Esseintes, the hero of Huysmans’ A Rebours is made to
admire the work of Gustave Moreau and Odilon Redon.
The contrast is significant. Moreau was a cold “literary”
draughtsman, and his plates of Salome and David are
heavy with the freight of romantic stage-setting. Any
formal sense is lost in the multiplication of antique detail.
In such a plate as his Orestes the eye wanders, lighting
on swinging lamps, marble urns, and inlaid pillars until
at last it seeks out the hero, fallen before a late Empire
fireplace .
Redon, from his study of music, doubtless early
realized the direct emotional effect of form. Even in his
automatic designing, he always subordinated, and kept
to a central plan. Etching he gave up, partly because it
was a medium that tempted him to extraneous detail.
Charcoal suited his plastic purpose better for it allowed
him to model his designs in tremendous contrasts. He
called his lithographs his “noirs ” because their whole
substance depended on black. “Black is the most important
color,” he wrote. “Nothing can prostitute it. ”
He made countless preliminary studies, experimenting
with different effects of black until the right dominant was reached. ‘ ‘Since the beginning I have always sought
for perfection in form.”
‘ His blacks were varied by certain effects of luminosity
which he took from the Impressionists. To the intense
dark, he added a scale of delicate grays, and it is a mixture
of these, with an occasional use of sudden white, that
gives Redan’s designs their direct, suggestive power. In
addition he possessed-perhaps from his study of architecture-a
sense of abstract line and pattern. This is not
unusual in a period which has the brilliant designing of
Degas and Toulouse-Lautrec. But Redan ‘s patterns are
more three-dimensional than theirs. His simplest head,
modeled in extreme darks and lights and placed against
a background which by its subtle minglings of gray is
made to suggest infinite depth, has a remarkable spatial
quality. It is not so much a drawing as it is a painting
in charcoal for it has all the values of painting. At other·
times sparks of light weave a pattern out of immense
dusk . A dark, heavy profile is suddenly revealed against
light or a radiant mist surrounds and creates form out of
darkness. In discussing Redan’s psychology, we stressed
his reliance on WKHfragmentary. Certain of his forms are
unfinished, but their sense of modeling is so sure that the
eye readily supplies the rest. His illustration of Satan
and the Seven Deadly Sins for the WHQWDWLRQis a striking
example.
Not only. did Redan know how to model his figures
with surety but he knew the effect of asymmetry as well.
A motif, placed off-center, creates a different emotional
response than if it were placed exactly. There are a
series of plates in the present collection which show
Redan changing the plate again and again until the
proper pattern results. Certain Impressionists, following
the Japanese, were able by similar arrangement to gain a sense of vivacity and life, but Redan’s use is more consistent.
He did not care for the accidental movement, the
“staccato” impression which they were always trying
to catch. There are, however, certain recurring forms in
his designs which have special rhythms of their own. He
uses the circle, sometimes as a shining disk, sometimes as
a slowly turning wheel. Considered spatially it becomes
a sphere, an eye, or a balloon. It is frequently set into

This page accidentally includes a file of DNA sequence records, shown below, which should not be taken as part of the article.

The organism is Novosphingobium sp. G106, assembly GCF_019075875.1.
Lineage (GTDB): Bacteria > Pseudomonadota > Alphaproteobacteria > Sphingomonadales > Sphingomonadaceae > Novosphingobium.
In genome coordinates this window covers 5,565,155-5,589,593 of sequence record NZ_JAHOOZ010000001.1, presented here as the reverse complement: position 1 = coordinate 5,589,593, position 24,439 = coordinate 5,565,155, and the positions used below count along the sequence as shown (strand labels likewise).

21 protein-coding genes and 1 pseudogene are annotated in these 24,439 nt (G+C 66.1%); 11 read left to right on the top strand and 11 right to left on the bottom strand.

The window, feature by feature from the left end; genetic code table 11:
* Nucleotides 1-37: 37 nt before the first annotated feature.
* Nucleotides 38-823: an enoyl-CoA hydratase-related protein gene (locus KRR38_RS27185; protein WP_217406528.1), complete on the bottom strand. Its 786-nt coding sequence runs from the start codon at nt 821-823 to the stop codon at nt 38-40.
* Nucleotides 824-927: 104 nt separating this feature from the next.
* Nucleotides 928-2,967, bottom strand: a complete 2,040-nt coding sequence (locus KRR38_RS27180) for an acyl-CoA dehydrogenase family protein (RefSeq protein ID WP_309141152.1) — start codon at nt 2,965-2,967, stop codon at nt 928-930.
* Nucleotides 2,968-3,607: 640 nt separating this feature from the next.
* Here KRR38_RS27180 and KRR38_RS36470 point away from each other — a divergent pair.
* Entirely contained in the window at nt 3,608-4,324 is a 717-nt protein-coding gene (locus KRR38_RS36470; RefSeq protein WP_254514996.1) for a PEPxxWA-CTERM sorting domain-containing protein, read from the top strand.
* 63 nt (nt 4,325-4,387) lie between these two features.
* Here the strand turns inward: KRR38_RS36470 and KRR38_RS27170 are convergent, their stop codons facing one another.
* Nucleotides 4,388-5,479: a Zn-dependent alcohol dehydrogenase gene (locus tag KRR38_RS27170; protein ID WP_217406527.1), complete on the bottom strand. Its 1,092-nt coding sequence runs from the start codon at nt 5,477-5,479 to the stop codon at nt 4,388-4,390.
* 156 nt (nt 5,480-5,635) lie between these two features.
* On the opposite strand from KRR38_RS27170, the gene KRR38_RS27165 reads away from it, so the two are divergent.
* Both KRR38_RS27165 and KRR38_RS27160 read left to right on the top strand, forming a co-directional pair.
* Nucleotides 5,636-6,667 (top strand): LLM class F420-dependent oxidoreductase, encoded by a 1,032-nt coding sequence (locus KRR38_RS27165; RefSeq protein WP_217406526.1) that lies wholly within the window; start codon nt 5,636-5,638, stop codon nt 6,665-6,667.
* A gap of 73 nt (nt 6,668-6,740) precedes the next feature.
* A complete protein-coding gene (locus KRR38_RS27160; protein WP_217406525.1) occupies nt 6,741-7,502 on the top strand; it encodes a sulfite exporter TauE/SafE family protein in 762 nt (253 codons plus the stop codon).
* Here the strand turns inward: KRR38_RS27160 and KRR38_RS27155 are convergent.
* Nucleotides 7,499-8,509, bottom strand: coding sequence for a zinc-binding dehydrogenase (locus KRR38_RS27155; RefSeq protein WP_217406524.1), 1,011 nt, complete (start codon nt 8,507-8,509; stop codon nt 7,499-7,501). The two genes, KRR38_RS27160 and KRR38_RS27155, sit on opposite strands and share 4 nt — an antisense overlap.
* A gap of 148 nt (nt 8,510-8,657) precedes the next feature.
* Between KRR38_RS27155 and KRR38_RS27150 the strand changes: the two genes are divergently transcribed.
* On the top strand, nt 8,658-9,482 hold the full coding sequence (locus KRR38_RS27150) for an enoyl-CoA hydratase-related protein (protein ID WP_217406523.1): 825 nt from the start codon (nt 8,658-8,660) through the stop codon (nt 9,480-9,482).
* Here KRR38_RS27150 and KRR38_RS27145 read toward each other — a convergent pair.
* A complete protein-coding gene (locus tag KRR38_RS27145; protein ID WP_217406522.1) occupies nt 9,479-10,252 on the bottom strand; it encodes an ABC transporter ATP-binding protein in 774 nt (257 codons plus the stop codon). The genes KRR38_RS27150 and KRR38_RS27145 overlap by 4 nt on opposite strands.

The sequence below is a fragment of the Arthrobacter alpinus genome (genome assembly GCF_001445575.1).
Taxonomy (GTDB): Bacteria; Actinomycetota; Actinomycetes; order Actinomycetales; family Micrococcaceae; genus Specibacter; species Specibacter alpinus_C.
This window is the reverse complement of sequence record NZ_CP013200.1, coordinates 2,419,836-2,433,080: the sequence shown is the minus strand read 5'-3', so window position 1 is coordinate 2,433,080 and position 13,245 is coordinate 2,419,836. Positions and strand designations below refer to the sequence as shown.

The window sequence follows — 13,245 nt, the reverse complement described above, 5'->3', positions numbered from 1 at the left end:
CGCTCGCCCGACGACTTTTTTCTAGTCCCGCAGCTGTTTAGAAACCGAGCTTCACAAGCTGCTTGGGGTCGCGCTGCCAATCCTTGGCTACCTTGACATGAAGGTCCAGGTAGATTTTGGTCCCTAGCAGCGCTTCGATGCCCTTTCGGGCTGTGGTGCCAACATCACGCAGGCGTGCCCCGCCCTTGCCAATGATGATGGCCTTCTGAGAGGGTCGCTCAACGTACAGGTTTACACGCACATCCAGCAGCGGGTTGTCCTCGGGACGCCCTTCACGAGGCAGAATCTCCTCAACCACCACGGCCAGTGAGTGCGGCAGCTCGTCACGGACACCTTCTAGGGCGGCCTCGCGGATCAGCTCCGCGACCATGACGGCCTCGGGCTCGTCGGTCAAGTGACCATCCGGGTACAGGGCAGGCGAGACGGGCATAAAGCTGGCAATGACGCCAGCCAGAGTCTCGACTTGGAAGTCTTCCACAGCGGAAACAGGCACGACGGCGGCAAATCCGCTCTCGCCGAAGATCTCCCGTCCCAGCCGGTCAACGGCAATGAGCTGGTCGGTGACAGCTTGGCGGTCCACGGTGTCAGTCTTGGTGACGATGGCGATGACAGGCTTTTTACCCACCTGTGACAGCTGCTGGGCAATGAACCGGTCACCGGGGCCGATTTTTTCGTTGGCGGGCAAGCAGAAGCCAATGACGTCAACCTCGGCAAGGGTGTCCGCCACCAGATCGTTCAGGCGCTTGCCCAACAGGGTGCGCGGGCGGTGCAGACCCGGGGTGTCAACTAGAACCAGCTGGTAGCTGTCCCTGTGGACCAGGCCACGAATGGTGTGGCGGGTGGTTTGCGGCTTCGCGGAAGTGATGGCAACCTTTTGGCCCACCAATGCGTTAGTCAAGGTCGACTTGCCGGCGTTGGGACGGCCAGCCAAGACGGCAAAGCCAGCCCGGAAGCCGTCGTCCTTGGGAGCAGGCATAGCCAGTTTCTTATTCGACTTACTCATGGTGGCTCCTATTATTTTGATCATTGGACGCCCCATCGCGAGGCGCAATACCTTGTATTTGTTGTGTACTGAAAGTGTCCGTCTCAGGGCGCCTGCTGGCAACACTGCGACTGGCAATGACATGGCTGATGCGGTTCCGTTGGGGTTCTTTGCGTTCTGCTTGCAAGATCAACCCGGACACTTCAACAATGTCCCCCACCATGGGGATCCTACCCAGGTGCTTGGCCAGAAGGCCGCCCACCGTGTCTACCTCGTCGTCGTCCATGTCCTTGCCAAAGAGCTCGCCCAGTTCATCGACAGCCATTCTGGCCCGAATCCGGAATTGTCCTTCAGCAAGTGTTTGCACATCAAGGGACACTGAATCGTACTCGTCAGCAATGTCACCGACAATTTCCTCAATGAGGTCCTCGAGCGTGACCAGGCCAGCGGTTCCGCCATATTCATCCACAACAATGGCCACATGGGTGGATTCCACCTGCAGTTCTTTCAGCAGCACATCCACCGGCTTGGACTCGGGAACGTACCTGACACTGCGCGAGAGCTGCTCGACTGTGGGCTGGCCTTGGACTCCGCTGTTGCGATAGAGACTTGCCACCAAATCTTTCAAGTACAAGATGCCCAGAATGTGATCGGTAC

whirling gyroscopic motion. Flowers, halos, and suns
revolve. Sometimes the edge of the design cuts the circle
to an arc; the eye is carried round, and an extension of
space has been gained. Another form, that of the diagonal
shaft, crosses the space like a search-light, carving
out interesting relations. Very important is the arabesque.
”Imagine arabesques,”wrote Redan, “or different
kinds of meanders unrolling, not RQa surface but in
space .” Again and again Redan has used this coiling or
uncoiling form, of which a remarkable example is found
in his design for the figure of Death.
By 1899 he had produced some one hundred and sixtyseven
lithographs and had been working in black and
white for twenty years. Occasionally he had printed
his plates on tinted papers and now the idea of resuming
color seems to have come to him. During his period of
self-imposed limitation he had fixed the forms of his art.
Now he was ready for oil, pastel and water-color. In
oil, he was hardly at his best; the radiance of his color
seems a little dimmed by the medium, but in watercolor
and particularly in pastel, he produced during
the last sixteen years of his life a remarkable series of
designs, choosing the classic myths, girls’ heads, or
flowers as subjects. “I took up pastel again with the
hope of giving more substance to my dreams,” he wrote .
Some of the flower pieces in which the ”dream-face” is likely to appear are among his masterpieces. The flowers
have become stiffened into design; the most ordinary
bouquet of anemones, geraniums, and field-daisies takes
on, under his manipulation, a certain eternal quality.
This is partly the result of his colors- he employs a
striking “orchestration” of prismatic green, orange,
violet and blue-and partly because he replaces the
usual Impressionist pastel, made up of threads of multiple
color, with tones contrasted in flat patterns and
delicately graded in themselves. In the exotic quality
of his flowers, Redon shows his romantic outlook; in the
precision of drawing and the balance of design, he is
classical.
But this was Redon’s genius: to combine the psychology
of his time with that feeling for form whic,h belongs
to all periods of art. Every great imaginative artist has
paid tribute to his age; El Greco’s pietistic fervors no
longer convince us; Blake’s angels often have a late
Georgian look; Albert Ryder’s nymphs are a little
Victorian, but the formal qualities in these men remain
to move us. This is the case with Odilon Redon; part
of him is already lost in the nineteenth century but part
of him belongs to art.